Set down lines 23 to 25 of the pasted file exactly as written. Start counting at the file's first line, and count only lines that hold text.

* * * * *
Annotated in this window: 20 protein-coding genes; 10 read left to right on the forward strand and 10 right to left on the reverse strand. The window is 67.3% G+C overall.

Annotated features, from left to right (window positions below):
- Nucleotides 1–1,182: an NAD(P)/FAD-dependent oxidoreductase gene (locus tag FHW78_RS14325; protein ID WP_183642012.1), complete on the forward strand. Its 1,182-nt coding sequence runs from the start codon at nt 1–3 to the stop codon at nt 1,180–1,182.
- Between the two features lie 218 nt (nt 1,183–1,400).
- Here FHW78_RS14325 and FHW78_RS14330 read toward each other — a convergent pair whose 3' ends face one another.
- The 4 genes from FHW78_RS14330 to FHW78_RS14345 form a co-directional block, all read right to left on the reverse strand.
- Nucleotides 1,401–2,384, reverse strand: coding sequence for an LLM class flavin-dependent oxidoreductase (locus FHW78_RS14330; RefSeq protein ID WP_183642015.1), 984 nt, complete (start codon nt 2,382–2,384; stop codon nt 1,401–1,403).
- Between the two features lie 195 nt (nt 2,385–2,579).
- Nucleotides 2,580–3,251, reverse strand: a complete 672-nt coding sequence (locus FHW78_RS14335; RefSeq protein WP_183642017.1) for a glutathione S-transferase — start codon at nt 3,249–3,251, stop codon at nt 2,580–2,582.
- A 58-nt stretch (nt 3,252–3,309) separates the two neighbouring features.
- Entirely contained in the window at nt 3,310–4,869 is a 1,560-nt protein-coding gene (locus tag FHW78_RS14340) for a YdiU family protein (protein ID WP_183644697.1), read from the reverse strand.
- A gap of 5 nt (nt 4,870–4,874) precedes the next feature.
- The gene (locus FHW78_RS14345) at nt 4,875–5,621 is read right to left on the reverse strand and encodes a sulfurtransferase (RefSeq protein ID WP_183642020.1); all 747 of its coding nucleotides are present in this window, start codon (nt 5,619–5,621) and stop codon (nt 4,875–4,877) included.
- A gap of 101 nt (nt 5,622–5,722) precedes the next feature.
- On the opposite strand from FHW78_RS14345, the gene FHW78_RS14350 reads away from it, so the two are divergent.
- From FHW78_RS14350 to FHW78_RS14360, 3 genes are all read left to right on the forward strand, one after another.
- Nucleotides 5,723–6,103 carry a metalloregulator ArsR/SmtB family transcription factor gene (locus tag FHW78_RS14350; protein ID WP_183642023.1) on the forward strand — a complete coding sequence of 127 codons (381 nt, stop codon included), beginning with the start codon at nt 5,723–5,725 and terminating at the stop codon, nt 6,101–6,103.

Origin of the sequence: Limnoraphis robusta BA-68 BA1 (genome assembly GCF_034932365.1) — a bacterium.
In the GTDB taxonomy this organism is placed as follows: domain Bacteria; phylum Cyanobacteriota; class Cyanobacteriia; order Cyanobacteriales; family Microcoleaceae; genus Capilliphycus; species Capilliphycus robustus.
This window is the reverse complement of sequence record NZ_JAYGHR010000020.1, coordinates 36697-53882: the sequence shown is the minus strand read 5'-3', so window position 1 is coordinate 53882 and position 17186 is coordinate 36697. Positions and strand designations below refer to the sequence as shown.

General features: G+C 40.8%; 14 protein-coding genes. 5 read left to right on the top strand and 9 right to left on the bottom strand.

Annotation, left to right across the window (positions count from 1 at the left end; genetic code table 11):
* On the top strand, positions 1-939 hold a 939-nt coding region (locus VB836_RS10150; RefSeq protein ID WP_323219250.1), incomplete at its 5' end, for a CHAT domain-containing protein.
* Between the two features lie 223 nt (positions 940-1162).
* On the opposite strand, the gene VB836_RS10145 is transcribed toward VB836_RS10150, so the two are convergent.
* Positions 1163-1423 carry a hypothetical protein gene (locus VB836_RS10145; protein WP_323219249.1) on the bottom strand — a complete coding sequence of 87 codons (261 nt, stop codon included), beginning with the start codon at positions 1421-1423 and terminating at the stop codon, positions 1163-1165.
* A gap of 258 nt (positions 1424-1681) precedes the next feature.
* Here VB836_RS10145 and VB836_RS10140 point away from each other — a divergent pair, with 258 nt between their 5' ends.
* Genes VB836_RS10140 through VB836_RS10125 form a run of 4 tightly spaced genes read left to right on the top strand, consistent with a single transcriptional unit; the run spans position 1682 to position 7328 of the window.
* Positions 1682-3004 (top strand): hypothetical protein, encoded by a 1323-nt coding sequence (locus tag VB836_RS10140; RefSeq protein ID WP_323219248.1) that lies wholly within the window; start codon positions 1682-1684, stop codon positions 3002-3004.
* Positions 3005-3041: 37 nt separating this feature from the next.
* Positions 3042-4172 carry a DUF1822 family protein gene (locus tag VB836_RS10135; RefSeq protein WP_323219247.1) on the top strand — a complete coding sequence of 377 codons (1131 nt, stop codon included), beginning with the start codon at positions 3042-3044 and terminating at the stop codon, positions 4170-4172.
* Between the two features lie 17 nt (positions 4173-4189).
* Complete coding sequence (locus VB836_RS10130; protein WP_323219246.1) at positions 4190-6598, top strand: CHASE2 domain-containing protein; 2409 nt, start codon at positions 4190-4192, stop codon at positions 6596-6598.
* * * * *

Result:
* On the top strand, positions 1-939 hold a 939-nt coding region (locus VB836_RS10150; RefSeq protein ID WP_323219250.1), incomplete at its 5' end, for a CHAT domain-containing protein.
* Between the two features lie 223 nt (positions 940-1162).
* On the opposite strand, the gene VB836_RS10145 is transcribed toward VB836_RS10150, so the two are convergent.